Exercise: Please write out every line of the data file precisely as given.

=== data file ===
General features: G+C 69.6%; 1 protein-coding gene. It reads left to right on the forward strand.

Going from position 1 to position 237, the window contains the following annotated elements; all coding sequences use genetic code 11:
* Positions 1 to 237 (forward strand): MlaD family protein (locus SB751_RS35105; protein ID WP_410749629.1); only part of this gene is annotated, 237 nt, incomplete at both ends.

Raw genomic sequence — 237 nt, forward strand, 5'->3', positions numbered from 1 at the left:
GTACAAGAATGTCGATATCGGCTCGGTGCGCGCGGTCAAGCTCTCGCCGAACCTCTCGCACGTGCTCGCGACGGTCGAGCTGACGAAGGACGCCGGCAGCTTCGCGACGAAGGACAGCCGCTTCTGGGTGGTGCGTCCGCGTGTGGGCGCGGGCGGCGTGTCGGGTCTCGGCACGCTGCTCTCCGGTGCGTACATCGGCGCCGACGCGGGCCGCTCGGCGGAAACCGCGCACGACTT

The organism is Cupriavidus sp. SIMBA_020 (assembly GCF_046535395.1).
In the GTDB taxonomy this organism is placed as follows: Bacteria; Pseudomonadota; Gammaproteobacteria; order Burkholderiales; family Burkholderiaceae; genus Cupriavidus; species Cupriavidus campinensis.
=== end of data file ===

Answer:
General features: G+C 69.6%; 1 protein-coding gene. It reads left to right on the forward strand.

Going from position 1 to position 237, the window contains the following annotated elements; all coding sequences use genetic code 11:
* Positions 1 to 237 (forward strand): MlaD family protein (locus SB751_RS35105; protein ID WP_410749629.1); only part of this gene is annotated, 237 nt, incomplete at both ends.

Raw genomic sequence — 237 nt, forward strand, 5'->3', positions numbered from 1 at the left:
GTACAAGAATGTCGATATCGGCTCGGTGCGCGCGGTCAAGCTCTCGCCGAACCTCTCGCACGTGCTCGCGACGGTCGAGCTGACGAAGGACGCCGGCAGCTTCGCGACGAAGGACAGCCGCTTCTGGGTGGTGCGTCCGCGTGTGGGCGCGGGCGGCGTGTCGGGTCTCGGCACGCTGCTCTCCGGTGCGTACATCGGCGCCGACGCGGGCCGCTCGGCGGAAACCGCGCACGACTT

The organism is Cupriavidus sp. SIMBA_020 (assembly GCF_046535395.1).
In the GTDB taxonomy this organism is placed as follows: Bacteria; Pseudomonadota; Gammaproteobacteria; order Burkholderiales; family Burkholderiaceae; genus Cupriavidus; species Cupriavidus campinensis.